But that’s OK, because in an accelerated world our collective memory is measured in minutes and we don’t remember things, especially things that go bad, don’t work or end up hurting us.

Take the current financial crisis, for example. This was caused by the creation of easy money – we made it too easy for people to borrow money. So what are we doing right now? We are making it too easy to borrow money – we are bailing out bust banks (and then forcing them to lend), subsidising borrowers and taxing creditors – all with the effect, as far as I can see, of making pre-existing structural deficits even worse.

We fall for myths like the one that says: “things are different this time”, so we end up being spun in an endless cycle of unrealistic promises, targets and goals, few of which ever come true or, if they do, the human costs can be immense.

None of this is sustainable, in my view. Our obsession with speed, with short-term thinking and narrowly defined outcomes is moving society backwards, not forwards, at an accelerating rate. Furthermore, our need for speed is disorientating and dividing us, much as the primacy of the individual and of individual rights is undermining community and society as a whole.

I’m sure that most people are familiar with the idea of Slow Food and perhaps Slow Cities. What I’d like to promote, therefore, is the idea of Slow Business and in particular Slow Management and Slow Leadership.

What I’d like to suggest is the idea that if we moved slower, thought more and did less, we would not only end up getting more done, but that we’d all be healthier and happier too.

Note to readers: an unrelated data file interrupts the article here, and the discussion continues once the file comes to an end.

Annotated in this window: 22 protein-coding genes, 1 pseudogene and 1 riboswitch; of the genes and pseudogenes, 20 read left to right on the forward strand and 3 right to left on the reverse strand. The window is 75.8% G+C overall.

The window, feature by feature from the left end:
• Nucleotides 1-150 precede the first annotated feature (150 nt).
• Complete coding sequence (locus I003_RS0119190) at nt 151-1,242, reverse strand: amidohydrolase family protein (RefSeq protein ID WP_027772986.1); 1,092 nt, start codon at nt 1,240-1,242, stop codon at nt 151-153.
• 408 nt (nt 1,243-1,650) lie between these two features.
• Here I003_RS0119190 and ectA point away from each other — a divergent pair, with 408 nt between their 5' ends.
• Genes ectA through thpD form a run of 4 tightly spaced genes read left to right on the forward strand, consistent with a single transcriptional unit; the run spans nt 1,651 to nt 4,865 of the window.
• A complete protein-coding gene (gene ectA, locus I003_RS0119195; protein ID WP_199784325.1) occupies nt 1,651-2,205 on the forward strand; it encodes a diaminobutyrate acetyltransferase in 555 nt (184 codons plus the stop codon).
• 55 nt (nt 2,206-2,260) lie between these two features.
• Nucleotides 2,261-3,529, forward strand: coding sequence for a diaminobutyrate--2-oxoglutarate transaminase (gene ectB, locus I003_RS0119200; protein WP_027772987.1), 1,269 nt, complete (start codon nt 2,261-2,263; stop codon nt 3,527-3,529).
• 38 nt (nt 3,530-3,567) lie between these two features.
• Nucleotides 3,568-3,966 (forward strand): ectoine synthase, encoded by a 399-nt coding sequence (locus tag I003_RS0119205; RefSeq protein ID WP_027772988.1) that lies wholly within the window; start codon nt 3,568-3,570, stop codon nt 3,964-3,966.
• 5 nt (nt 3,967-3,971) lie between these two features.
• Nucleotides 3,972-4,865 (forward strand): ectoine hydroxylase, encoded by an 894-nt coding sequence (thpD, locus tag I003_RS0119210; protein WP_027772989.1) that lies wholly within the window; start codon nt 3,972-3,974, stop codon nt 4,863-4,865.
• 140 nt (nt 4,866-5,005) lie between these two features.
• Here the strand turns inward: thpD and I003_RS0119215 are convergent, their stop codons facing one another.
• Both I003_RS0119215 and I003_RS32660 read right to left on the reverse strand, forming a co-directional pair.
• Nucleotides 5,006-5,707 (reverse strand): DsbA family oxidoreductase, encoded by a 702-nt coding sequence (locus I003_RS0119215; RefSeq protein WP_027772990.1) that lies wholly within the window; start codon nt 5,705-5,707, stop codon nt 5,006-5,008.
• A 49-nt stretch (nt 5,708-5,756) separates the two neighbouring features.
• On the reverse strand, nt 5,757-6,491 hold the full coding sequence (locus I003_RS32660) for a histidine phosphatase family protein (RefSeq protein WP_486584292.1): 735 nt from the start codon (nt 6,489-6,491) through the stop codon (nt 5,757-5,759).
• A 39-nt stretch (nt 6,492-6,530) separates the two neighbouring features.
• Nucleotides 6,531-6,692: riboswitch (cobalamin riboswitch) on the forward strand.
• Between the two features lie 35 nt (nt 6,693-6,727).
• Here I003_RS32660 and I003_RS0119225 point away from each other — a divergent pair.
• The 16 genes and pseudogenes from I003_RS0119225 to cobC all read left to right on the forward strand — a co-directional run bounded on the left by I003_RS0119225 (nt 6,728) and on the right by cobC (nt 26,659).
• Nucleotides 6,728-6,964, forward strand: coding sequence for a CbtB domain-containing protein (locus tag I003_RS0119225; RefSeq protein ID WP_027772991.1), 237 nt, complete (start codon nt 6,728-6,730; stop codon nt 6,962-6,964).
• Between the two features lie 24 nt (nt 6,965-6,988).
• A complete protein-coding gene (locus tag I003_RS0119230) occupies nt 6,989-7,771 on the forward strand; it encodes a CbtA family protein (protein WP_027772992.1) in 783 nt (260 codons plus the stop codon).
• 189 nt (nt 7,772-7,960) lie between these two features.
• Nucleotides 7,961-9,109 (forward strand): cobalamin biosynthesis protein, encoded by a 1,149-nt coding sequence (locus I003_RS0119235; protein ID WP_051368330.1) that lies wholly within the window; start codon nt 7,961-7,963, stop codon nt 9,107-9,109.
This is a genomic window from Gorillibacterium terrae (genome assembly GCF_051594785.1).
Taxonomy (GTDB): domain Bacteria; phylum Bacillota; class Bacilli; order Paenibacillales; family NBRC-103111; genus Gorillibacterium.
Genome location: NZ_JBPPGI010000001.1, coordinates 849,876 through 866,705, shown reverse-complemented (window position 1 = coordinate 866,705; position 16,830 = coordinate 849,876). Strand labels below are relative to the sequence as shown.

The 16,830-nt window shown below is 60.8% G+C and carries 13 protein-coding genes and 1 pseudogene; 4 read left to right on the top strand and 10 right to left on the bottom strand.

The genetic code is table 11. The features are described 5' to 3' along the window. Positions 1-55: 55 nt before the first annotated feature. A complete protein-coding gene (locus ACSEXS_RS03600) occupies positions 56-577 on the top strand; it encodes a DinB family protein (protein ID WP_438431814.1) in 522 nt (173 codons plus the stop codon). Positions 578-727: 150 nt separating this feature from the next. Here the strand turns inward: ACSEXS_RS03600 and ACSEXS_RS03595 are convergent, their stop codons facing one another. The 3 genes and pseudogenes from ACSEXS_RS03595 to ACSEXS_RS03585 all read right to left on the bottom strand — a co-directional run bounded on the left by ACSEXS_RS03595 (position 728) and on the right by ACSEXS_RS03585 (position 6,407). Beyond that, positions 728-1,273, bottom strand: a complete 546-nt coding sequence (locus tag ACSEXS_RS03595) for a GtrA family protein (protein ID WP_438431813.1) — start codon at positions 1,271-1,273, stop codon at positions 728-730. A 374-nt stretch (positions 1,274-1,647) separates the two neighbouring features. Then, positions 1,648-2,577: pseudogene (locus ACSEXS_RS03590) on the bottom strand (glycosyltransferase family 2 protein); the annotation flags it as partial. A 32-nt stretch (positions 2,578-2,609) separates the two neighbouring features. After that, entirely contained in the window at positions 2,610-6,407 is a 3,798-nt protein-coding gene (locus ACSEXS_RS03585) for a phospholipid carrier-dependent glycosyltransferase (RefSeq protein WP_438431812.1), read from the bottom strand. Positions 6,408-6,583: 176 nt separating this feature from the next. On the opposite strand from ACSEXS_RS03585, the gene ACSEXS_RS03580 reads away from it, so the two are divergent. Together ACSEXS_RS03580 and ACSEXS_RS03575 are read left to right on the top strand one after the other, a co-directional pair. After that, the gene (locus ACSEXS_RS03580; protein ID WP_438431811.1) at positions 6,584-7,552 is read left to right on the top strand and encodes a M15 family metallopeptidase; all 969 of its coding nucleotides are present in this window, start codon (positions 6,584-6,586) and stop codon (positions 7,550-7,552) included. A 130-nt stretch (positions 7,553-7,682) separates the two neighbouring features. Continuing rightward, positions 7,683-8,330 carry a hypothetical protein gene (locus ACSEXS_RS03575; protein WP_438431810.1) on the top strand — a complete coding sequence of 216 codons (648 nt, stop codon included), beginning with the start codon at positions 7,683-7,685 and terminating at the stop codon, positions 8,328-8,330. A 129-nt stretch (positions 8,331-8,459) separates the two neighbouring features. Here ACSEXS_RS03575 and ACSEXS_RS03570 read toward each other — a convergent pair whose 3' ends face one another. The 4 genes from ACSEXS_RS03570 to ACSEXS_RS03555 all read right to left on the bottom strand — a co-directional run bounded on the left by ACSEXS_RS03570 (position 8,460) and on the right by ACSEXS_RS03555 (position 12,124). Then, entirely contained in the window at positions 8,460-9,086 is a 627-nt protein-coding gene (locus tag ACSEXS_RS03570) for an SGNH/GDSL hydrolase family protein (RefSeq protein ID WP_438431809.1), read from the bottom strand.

I doubt whether most individuals or institutions are ready for this. Some are. Family businesses and cooperatives think along similar lines already. But I doubt whether many, if any, quoted companies can deal with the idea. No problem. Change can start anywhere and eventually even the world’s largest organisations will, I suspect, be forced to try something new.

So what does Slow Business look like?

To my mind it is the leading or managing of economic activity that incorporates the principles of slow thinking. It is calm, reflective, untroubled and most of all has its eyes firmly set upon a distant objective.

Fundamentally, it looks at things from a whole cost point of view. It does not buy the cheapest, especially when this has a high social cost, and it looks at the wider and longer-term impacts of economic activity. It measures things differently and focuses first and foremost on employees rather than customers, because if employees are not treated well how can they possibly make customers happy?

So, without further elaboration, here are my five principles of Slow Business.

1) Full social and environmental accounting